Council restores funds |

Council restores funds

Proposed community support programs cuts rejected, spark discussion

Brandon Gee

Steamboat Springs City Council member Loui Antonucci listens to a lengthy budget discussion during a meeting at Centennial Hall in Steamboat Springs on Tuesday afternoon. The Council on Tuesday overturned a proposal to cut funding for community support programs in the proposed 2008 city budget, restoring about $500,000 to organizations such as Yampa Valley Housing Authority and Seminars at Steamboat. The proposed budget still must go through first and second readings with the Council before adoption by the end of the year.

— City officials Tuesday pledged funding for community support programs, overturning an initial proposal that could have meant massive budget cuts to organizations such as the Yampa Valley Housing Authority and Seminars at Steamboat.

The Steamboat Springs City Council, as expected, restored about $500,000 of funding to community support programs, during an all-day discussion of the 2008 city budget at Centennial Hall. While Tuesday’s discussion set parameters for how the city will allocate more than $50 million in 2008 – not including a proposed $34 million recreation center that is up for voter approval in November – the entire budget still must go through first and second readings with the City Council before adoption by the end of the year.

While a relatively small part of city spending, community support funding is a personal issue for many Steamboat Springs residents. City Manager Alan Lanning and interim Finance Director Bob Litzau submitted a proposed budget that cut community support spending by more than 30 percent. When it was all said and done, however, the City Council restored funding to a level nearly identical to 2007’s $1.6 million allotment.

Litzau said the goal of decreasing community support funding in the proposed budget was “to bring a larger internal focus to the budget process this year.” On Monday, Lanning said projects such as water lines, sewer lines, buses and streets all deserve more attention, as evidenced by a Sept. 11 water line break that left much of the west side of Steamboat without water service.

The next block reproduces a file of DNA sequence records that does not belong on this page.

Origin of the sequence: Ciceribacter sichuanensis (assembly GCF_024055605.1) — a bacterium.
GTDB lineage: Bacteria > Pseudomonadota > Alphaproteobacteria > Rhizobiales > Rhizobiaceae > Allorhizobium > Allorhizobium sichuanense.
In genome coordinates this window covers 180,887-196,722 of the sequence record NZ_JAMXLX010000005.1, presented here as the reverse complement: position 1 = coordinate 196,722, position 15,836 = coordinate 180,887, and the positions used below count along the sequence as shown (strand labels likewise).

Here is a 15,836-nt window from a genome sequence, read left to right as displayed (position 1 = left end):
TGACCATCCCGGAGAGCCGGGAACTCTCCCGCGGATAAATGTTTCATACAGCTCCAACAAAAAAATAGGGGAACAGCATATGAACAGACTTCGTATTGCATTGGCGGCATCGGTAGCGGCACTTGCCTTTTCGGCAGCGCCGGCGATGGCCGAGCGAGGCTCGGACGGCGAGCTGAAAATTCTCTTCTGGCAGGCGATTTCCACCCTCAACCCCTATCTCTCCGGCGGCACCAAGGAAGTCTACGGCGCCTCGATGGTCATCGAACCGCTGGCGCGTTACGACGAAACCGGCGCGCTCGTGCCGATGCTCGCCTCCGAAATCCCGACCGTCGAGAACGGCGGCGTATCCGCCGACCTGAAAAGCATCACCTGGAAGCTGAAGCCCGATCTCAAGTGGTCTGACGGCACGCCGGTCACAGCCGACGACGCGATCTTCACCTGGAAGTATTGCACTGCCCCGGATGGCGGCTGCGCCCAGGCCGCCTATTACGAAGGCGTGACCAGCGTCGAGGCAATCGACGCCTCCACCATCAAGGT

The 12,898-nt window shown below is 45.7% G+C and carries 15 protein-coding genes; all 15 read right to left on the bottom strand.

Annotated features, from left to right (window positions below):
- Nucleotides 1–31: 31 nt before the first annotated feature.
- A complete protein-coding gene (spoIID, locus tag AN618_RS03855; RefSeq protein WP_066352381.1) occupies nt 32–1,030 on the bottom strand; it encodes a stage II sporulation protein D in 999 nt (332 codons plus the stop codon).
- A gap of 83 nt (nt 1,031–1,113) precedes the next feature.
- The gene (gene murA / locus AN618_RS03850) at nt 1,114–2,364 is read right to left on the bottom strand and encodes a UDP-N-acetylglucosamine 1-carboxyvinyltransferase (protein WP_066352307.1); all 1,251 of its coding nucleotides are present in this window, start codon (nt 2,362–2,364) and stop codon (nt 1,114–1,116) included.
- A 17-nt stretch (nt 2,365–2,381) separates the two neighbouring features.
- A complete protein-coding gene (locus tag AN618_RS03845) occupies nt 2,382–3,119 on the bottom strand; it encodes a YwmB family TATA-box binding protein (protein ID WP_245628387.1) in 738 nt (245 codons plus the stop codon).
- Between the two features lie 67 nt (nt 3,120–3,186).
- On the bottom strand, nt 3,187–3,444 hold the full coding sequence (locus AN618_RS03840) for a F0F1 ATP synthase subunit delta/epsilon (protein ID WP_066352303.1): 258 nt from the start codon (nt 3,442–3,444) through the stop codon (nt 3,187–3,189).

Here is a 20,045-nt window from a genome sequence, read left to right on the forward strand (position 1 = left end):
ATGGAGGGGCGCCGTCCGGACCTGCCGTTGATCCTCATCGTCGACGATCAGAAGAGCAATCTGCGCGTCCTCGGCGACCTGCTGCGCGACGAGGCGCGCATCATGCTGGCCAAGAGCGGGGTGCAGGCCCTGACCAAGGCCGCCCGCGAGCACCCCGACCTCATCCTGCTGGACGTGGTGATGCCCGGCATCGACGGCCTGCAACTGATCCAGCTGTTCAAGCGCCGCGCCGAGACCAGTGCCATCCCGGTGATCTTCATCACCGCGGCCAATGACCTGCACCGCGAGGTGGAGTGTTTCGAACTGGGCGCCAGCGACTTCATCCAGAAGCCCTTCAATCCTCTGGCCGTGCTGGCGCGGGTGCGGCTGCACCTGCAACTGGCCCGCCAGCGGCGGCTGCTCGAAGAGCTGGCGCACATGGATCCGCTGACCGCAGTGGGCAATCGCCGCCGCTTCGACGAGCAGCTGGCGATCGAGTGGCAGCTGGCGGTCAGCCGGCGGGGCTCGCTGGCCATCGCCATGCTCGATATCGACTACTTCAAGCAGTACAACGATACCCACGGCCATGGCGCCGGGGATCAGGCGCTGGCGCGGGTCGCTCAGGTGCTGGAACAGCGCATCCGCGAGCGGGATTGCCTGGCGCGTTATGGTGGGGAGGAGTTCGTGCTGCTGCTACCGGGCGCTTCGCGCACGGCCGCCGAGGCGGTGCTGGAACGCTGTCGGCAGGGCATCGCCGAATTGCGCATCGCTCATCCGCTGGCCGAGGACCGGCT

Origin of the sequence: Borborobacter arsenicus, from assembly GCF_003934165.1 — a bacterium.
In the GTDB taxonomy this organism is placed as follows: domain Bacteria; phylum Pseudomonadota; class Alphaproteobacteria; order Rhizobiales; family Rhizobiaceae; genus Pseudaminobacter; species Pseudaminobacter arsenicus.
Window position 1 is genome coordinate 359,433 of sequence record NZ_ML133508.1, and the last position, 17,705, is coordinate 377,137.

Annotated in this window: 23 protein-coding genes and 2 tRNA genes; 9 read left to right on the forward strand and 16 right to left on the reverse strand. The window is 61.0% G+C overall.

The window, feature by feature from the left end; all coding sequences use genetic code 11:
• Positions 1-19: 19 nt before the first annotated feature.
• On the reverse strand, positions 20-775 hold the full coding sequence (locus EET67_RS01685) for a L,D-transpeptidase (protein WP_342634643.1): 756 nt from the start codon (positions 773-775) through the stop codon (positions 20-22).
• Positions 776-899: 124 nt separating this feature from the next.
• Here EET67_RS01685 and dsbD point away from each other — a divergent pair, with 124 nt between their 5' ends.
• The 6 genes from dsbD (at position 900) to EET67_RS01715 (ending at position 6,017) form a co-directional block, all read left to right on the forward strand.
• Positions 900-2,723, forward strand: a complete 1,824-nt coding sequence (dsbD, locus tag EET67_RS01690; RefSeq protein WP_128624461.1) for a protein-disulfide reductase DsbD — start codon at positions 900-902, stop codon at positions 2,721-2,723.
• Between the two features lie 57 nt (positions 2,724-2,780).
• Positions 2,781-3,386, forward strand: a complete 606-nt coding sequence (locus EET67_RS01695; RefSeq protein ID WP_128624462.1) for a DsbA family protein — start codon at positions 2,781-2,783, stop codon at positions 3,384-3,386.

While the initial motion was to fund all community support programs at the levels they requested, City Council did not write a blank check. The council rejected a request from the Perry-Mansfield Performing Arts School and Camp for $10,000 to help fund a 95th anniversary celebration – after Litzau noted that the school has unrestricted reserves of $2.6 million.

City Council also curbed some organizations’ requests when they asked for funding well above their 2007 level. The Free Summer Concert Series, for example, received $33,000 in 2007 and requested $45,000 for 2008. Council approved only $40,000.

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Councilman Loui Antonucci said increases in funding are appropriate because the cost of doing business goes up, but noted that the city holds itself to a 5 or 6 percent growth in spending and should expect the same from the organizations it supports.

Councilman Towny Anderson said one reason he opposed Lanning and Litzau’s proposed cuts was because they were unexpected and would put organizations in a difficult situation.

“This came as a surprise, not just to us, but to everyone in the room,” Councilman Towny Anderson said.

Antonucci agreed.

“This year wasn’t a good year to cut back because we’re blindsiding people,” he said.

Lanning and Litzau’s statement wasn’t totally lost on council members, however. Ideas for improving the budget process in regard to community support spending were discussed. Councilman Paul Strong suggested the city set total community support spending as a percentage of the general fund, which would provide a firm number to work with and allow community support spending to rise and fall with the financial fortunes of the city.

“We need to take the amount of money we’re spending more seriously,” Council President Susan Dellinger said. “This is nuts.”

Dellinger said programs could survive without such large subsidies from the city.

“If it’s a value to the community, the community will support it,” Dellinger said.

Lanning seemed pleased with the effect his proposal had on council members.

“Our goal was intended to invoke this very conversation,” Lanning said.

Other budget highlights include the proposed addition of six new city employees, three each for the public works and planning departments. The increased difficulty of finding quality employees is reflected in the city’s human resources budget, which proposes an additional $120,000 for recruitment. City staff members are also proposing $25,000 to replace a city vehicle in the Deputy City Manager’s department with a 2008 Ford Escape Hybrid.

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